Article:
Capitalism’s moral legitimacy cannot go unchallenged

2012-11-17 11:45

When President Jacob ­Zuma finally responded to the unfolding crisis in the mining industry by calling unions and employers into a meeting, one of the outcomes was the now infamous call for executives to ­accept a voluntary wage freeze.

The proposal was stillborn and drowned in a chorus of cat-calls for the president to practice what he preaches.

The mere fact that the proposal was made should give us all pause for thought.

However bloated ­executive salaries have become, freezing them is unlikely to make any material impact on the wages paid to thousands of workers.

Nonetheless, the proposal was telling because it points to the cancer that is eating at the heart of capitalism’s moral legitimacy in South Africa: the extraordinarily high gap between the rich and poor, which is a function of the gap between the highest and lowest-paid within corporations.

It is this gap that contributes to South Africa’s high Gini coefficient. (The Gini ­index measures income inequality, with zero indicating perfect equality and 100 perfect inequality).

South Africa’s Gini coefficient of 63.6% makes it the nation with the most unequal income distribution in the world.

We need to be clear that in ­capitalism, as in other economic systems, it is morally acceptable for people to be rewarded differently.

Typically, these differentials reflect the different contributions people make to the enterprise, the risk they assume and the skills they offer.

There is no expectation, in other words, of equal reward.

Unequal, fine, but what about fair?

Unequal the rewards may be, but that inequality has to be seen to be fair in order to be moral.

When the reward structure becomes too skewed, people start to question the fairness of the economic ­system.

As such, they become ­alienated and cease to be willing participants in the system.

And ­because any system’s legitimacy depends on its moral acceptability, the perception of unfairness ­begins to delegitimise it.

In other words, any system’s moral acceptability is dependent on the extent to which it serves the needs of society.

It is this principle that underlies the King III report’s focus on stakeholder rather than purely shareholder capitalism.

We have now reached the point at which those at the lower end of the pyramid – the miners, in this case – have lost faith in the basic fairness of the system. It is not that they are uneducated and cannot read their payslips properly, as many say.

The real issue for them (and many others in society) is that the gap between what they earn and what the executives earn is just too large to justify.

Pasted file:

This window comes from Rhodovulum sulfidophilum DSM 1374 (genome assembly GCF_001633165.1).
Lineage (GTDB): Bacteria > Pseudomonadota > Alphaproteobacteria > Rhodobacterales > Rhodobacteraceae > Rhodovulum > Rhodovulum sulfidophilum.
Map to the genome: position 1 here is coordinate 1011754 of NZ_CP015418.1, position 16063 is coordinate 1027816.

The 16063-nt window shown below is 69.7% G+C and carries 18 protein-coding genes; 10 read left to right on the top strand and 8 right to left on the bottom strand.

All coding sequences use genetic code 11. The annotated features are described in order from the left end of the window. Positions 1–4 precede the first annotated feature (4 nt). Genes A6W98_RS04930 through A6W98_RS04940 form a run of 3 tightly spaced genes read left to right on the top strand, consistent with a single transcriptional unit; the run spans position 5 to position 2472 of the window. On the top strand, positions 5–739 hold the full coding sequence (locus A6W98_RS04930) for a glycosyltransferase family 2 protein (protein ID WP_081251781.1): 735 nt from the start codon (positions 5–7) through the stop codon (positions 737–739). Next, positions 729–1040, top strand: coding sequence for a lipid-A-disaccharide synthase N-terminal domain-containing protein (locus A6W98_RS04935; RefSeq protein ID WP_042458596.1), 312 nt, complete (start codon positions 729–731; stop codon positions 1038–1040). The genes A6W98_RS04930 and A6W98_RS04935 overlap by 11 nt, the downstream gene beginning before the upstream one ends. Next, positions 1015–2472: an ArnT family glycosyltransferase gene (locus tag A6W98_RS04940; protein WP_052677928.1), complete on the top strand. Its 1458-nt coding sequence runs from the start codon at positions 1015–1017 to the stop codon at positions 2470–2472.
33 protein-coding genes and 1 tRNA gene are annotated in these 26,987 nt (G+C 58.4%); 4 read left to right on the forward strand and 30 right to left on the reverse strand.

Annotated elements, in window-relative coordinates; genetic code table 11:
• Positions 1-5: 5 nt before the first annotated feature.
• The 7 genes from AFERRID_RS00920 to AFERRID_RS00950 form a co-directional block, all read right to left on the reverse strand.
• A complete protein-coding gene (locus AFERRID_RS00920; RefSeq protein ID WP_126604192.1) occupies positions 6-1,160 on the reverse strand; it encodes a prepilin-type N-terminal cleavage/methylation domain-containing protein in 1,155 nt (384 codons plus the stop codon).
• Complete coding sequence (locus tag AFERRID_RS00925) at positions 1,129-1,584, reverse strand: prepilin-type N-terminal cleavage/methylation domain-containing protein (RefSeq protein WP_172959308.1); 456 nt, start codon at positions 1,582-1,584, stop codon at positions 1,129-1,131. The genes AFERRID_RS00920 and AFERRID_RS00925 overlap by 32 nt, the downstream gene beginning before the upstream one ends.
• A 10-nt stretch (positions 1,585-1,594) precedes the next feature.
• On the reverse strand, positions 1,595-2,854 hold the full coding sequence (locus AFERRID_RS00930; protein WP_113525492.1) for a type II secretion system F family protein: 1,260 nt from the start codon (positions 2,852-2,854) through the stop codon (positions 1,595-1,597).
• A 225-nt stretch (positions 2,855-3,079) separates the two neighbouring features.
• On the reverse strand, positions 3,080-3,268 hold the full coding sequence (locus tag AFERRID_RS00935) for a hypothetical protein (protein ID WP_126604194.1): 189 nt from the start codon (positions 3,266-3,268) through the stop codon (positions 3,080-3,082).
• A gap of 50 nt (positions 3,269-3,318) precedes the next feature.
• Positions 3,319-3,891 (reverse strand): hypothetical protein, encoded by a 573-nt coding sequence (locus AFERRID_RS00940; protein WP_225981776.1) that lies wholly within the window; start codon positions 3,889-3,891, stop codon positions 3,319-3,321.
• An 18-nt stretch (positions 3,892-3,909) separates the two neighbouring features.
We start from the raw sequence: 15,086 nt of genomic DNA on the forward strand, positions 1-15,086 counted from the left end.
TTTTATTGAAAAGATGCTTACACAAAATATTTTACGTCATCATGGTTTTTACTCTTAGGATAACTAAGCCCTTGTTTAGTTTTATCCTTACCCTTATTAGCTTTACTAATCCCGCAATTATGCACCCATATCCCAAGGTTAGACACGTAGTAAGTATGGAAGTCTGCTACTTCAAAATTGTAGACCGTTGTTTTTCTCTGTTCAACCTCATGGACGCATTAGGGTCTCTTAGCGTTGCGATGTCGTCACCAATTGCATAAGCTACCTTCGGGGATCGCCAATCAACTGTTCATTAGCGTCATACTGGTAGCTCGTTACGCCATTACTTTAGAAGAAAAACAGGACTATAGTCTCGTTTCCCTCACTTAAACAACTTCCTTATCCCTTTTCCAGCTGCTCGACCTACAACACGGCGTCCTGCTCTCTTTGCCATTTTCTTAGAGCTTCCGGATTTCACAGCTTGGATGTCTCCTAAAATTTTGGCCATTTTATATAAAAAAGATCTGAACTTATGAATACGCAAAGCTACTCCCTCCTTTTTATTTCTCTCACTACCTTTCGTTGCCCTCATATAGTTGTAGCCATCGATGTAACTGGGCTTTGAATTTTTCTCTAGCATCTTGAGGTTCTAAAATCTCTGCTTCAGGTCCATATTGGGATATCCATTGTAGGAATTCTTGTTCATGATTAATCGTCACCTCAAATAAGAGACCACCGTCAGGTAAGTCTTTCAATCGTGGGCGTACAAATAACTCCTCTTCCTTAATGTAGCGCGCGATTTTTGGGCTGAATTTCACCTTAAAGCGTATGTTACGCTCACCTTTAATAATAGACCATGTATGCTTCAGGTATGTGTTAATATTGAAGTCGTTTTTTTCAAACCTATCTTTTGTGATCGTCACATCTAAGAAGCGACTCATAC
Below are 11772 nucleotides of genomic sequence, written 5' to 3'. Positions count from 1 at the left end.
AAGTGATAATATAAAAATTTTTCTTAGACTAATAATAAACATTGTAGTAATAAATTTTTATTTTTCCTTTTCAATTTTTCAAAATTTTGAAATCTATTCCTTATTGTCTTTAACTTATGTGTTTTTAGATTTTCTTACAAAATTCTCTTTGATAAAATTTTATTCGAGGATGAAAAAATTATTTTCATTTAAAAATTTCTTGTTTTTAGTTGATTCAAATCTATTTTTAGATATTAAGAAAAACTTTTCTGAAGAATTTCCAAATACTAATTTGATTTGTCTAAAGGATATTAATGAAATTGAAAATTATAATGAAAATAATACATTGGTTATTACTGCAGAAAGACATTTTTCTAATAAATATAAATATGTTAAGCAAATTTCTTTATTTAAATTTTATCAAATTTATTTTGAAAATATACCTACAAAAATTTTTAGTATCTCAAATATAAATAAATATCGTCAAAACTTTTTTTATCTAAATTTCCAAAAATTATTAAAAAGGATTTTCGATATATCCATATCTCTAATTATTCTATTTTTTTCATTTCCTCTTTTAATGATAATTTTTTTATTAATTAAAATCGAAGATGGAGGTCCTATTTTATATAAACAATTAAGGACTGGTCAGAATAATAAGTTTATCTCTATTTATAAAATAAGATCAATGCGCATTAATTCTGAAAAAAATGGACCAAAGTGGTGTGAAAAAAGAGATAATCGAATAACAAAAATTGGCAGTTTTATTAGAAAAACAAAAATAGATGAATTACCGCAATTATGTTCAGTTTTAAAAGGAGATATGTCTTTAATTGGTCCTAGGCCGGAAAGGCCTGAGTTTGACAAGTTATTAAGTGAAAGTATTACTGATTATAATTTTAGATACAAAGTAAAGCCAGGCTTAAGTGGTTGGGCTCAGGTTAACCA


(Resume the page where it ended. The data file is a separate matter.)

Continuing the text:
This perception is spreading to other industries, and will similarly begin to bring ­into question the bona fides of the system that permits inequality of rewards of such proportions to ­occur.

I should add that the sense that the current system of capitalism ­rewards a minority excessively is not confined to South Africa.

It is a global phenomenon, of which Occupy Wall Street in the US and its clones are perhaps the most high-profile example.

I think we are, indeed, close to a tipping point that could delegitimise capitalism, and executive remuneration is both the symptom and the symbol of this lack of legitimacy.

A crisis of this nature is always a moral one.

A good example is the collapse of apartheid, which occurred when it became clear to the majority that it wasn’t contributing to a better life for all.

To resolve this injustice requires that the nation develops an ­economic model that enjoys broad acceptance among South Africans, one to which the majority is committed.

Without this commitment, the National Development Plan’s call for faster economic growth will remain unanswered.

One of the ways in which companies can begin to regain their own legitimacy, and influence developments generally, is to begin ­vigorous educational programmes about how the economy works.

However, in the course of this process, the issue of fairness will be raised by workers and the difference between highest and lowest salaries will have to be justified.

That in itself will require coming up with convincing explanations for those differences in order to meet the criterion of fairness.

These will be difficult conversations to have, and great courage will be needed. But let us be clear: without them, the current system could lose its remaining legitimacy and who knows what will follow.

»Rossouw is chief executive of the Ethics Institute of South Africa

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